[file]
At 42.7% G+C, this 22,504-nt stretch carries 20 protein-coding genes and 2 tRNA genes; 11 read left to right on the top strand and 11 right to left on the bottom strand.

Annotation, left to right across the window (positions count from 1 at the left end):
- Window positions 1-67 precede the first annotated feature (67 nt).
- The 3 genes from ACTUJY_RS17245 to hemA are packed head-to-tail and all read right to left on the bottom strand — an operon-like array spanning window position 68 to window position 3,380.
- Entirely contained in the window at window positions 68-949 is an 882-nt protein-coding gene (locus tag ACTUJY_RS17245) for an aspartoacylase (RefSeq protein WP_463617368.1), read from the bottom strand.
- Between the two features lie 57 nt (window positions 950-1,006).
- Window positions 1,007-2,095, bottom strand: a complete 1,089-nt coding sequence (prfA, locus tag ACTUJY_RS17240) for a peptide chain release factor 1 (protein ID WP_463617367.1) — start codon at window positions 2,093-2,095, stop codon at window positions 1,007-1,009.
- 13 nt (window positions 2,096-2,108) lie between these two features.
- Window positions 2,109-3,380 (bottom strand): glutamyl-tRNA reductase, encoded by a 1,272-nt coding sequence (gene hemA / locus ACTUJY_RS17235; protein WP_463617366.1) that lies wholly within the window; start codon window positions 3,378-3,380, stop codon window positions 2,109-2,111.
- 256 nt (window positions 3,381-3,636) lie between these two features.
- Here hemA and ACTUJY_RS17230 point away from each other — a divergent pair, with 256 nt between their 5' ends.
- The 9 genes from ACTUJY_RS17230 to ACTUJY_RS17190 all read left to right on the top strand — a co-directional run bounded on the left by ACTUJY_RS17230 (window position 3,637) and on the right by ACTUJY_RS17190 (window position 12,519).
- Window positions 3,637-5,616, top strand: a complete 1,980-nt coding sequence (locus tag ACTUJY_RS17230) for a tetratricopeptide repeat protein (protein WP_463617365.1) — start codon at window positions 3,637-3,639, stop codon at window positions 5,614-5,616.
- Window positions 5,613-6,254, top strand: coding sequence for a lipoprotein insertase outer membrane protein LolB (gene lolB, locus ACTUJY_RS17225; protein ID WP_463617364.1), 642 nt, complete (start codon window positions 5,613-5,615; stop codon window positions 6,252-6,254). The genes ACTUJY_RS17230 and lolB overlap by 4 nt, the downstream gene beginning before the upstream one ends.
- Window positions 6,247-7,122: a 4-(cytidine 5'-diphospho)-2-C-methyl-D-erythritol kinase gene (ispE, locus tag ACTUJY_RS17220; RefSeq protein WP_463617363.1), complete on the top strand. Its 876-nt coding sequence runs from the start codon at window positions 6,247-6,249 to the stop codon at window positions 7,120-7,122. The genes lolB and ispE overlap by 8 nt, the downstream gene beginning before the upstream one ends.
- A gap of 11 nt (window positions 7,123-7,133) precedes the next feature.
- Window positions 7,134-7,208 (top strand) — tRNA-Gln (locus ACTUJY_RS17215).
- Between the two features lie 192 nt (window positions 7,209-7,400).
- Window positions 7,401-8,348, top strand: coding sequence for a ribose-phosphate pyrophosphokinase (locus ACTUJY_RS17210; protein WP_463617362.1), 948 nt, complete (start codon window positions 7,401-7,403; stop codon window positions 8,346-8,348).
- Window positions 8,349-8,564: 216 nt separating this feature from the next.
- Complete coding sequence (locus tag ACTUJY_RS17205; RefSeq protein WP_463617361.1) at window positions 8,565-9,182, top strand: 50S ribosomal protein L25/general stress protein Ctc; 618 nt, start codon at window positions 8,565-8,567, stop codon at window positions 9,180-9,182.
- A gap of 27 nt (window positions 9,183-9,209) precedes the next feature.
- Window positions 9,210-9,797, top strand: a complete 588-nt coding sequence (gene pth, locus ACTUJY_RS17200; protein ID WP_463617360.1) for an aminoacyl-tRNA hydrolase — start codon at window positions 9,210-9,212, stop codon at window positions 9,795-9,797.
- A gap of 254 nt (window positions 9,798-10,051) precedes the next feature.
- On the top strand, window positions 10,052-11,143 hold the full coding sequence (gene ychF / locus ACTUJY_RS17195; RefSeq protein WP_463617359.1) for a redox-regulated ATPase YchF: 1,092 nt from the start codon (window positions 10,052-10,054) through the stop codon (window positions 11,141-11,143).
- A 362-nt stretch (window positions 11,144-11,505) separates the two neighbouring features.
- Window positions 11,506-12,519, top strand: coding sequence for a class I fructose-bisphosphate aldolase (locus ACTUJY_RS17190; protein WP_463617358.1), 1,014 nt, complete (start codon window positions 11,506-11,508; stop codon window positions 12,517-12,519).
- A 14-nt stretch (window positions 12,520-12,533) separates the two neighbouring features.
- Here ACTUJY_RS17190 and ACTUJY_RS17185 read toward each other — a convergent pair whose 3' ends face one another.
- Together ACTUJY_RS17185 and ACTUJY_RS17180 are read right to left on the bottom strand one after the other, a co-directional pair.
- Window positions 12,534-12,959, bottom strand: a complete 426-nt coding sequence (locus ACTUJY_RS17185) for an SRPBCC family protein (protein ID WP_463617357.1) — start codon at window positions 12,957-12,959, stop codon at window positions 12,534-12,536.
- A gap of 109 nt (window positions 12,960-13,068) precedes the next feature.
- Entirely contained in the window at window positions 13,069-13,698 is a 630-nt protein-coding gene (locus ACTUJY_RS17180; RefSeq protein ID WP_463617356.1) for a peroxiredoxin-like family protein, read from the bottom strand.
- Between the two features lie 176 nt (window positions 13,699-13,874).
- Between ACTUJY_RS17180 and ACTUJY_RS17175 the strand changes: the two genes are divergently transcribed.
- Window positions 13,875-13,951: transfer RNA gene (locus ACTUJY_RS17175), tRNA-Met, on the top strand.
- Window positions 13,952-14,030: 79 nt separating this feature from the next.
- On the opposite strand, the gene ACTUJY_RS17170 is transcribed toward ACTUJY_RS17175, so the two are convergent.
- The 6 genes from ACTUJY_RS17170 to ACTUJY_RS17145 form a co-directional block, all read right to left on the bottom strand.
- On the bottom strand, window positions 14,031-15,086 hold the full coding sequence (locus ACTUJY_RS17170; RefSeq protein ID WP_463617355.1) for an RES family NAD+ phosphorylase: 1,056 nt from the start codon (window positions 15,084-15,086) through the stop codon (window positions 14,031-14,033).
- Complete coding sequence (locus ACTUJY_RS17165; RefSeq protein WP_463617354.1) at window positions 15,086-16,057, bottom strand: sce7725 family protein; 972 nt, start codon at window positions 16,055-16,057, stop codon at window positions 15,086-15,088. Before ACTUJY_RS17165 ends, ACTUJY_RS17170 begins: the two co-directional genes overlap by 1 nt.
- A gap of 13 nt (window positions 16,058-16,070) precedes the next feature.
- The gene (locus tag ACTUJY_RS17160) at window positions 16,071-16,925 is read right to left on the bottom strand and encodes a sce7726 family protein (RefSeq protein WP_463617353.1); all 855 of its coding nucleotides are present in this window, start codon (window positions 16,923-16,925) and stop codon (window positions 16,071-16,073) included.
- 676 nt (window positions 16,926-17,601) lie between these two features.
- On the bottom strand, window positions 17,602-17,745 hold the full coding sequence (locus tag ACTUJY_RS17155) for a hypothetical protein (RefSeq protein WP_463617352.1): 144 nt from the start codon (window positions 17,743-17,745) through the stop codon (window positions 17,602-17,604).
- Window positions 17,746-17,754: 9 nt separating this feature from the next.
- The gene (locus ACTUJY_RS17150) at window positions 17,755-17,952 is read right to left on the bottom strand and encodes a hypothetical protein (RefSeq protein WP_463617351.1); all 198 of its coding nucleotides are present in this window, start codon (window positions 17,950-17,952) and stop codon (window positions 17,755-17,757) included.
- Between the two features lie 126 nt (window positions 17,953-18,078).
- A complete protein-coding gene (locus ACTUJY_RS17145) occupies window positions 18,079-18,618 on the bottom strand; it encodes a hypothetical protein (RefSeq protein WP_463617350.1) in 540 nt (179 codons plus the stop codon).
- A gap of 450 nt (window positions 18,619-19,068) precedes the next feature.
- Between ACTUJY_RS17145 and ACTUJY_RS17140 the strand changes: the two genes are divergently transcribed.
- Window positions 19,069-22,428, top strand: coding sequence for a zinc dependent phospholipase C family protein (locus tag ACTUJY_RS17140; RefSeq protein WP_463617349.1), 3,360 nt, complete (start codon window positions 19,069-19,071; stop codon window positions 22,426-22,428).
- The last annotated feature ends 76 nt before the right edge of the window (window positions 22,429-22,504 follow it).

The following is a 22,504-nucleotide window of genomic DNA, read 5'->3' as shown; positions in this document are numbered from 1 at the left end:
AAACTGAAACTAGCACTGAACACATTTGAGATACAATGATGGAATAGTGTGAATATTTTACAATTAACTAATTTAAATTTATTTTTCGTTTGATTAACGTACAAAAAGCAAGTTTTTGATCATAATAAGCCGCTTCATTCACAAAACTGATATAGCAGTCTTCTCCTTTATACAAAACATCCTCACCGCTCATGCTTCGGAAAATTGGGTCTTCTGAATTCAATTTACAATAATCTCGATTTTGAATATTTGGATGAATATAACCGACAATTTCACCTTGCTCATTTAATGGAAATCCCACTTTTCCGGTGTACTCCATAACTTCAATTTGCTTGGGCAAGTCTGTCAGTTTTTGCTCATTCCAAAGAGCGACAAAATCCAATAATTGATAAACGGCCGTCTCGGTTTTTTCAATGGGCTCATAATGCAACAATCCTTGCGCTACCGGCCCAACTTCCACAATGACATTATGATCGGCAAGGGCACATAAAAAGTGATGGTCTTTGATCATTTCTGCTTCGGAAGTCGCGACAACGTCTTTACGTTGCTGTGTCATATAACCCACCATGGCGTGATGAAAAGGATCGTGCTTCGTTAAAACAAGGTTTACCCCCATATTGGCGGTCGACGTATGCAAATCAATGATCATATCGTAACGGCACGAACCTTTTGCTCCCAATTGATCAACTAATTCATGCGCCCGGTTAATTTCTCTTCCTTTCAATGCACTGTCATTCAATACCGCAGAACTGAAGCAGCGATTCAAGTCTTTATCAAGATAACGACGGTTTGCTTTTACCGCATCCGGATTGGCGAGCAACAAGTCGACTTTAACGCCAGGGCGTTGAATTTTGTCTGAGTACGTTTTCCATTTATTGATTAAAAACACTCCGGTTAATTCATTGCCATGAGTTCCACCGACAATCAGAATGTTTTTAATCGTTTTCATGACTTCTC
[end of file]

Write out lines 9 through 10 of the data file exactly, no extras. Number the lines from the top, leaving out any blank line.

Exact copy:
- Window positions 2,109-3,380 (bottom strand): glutamyl-tRNA reductase, encoded by a 1,272-nt coding sequence (gene hemA / locus ACTUJY_RS17235; protein WP_463617366.1) that lies wholly within the window; start codon window positions 3,378-3,380, stop codon window positions 2,109-2,111.
- 256 nt (window positions 3,381-3,636) lie between these two features.